In a recent article for ESPN.com, Marc Stein sheds more light on the matter:
I'd like to be here. I'd like to retire here. You never know. If I've got to make some sacrifices to be here, I would. I still can play, I can still help a team out. I want to win a championship. I've made all the money in the world. I just want to win.
The Grizzlies laid a determined beatdown on the visiting Golden State Warriors Saturday night, 108-90. It wasn’t actually that close. Z-Bo was the game’s leading scorer, with 23 point and 11 boards. Just another double-double for the hardworking power forward.
Randolph played nearly 35 minutes on Saturday. That’s a lot more than Wednesday night against the Pelicans. Eight minutes in, he got a call and left the game. His fiancee was giving birth. Randolph got there in time for the birth of a new baby boy. His heart may be with the Grizzlies, but an even bigger heart goes with family.
This isn’t Randolph’s first child. He’s got a 15-year-old son, Zachariah, from a previous relationship, as well as young daughters who attend school in Memphis. Randolph himself grew up as one of four children, primarily raised by his mother. The family was poor, basketball was an outlet and a way toward something better. It wasn’t an easy path—there were run-ins with the law, for stolen jeans, and a couple of years later, for receiving stolen guns.
The past is far behind now, except for when it comes back to visit.
In February of 2009, Randolph was playing for the Los Angeles Clippers. It was another instance of family calling him away from basketball suddenly. His biological father was gravely ill and would pass away the following month.
Randolph wants to stay in Memphis. He’s put down roots. He bought a house for $3.15 million last May. It’s a lot nicer than the one he grew up in, in Marion, Ind.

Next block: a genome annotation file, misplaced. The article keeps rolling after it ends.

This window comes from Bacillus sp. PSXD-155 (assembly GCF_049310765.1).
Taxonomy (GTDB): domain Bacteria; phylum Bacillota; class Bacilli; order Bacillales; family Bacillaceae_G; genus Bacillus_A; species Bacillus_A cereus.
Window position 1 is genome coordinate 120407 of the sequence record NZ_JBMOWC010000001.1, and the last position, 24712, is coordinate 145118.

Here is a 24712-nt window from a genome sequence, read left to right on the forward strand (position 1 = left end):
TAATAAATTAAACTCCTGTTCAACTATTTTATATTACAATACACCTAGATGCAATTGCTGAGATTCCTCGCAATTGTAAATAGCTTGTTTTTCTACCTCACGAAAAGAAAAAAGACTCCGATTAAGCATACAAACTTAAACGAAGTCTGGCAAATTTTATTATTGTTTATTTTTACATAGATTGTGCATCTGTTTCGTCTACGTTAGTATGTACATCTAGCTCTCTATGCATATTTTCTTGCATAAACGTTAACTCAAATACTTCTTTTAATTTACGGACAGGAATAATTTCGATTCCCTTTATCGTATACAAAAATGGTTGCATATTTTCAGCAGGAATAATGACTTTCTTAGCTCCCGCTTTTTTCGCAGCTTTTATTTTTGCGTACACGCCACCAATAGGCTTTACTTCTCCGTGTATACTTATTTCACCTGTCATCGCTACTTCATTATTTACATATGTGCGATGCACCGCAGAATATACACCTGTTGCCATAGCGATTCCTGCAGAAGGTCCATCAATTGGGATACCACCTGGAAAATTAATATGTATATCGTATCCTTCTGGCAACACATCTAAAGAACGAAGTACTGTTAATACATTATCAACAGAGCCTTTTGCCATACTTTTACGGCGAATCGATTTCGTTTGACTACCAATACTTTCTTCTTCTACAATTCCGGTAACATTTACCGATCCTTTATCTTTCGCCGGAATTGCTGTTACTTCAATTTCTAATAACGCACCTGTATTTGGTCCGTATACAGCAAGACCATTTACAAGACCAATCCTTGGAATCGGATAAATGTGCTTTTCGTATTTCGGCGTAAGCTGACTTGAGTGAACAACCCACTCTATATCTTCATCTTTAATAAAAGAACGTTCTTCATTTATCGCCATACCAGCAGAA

Jonathan Abrams examined the Memphis connection in a Grantland piece in 2012:
This town has a relationship with me. It's not the white side, the black side, it's the whole town. They understand the grind. They've been through it. It's a blue-collar town. People work hard. When you talk about Memphis, it's usually First 48 or something bad. But there's good people everywhere. And you don't look bad on nobody because somebody went to the penitentiary or somebody did this. You treat everybody the same because everybody's got skeletons. Some people just hide them more. Some don't get brought to the light, but ain't nobody perfect. Nobody.
Memphis had what some would consider an unlikely run to the Western Conference Finals last year. The Grizzlies have their starters back this season, plus the return of sharpshooter Mike Miller, another one of those guys who’s been around the league. He was a crowd favorite in Memphis as well as a Sixth Man of the Year. The most notable absence is head coach Lionel Hollins whose contract wasn’t renewed. Assistant coach Dave Joerger is now at the helm after five years in the second chair. That's a big roll of the dice.
The Grizzlies didn’t make it to the finals last time around. They’re looking to change that. Once again, they’re underdogs.
With this win the Grizzlies are now playing .500 ball—three up and three down. They’ve played from behind on a few occasions in their young season, but they don’t have any quit in them. Randolph’s just one of a number of guys with a lot of years in this thing—like Marc Gasol who’s played his entire NBA career here, like Tony Allen who just signed a three-year extension, like Tayshaun Prince who arrived after all those years in Detroit.
The season could be a long grind, and a lot of it will be on Randolph’s shoulders. He doesn’t mind. He wants to close it out here, and he wants a ring. He’s showing why the Grizzlies should keep him until he retires.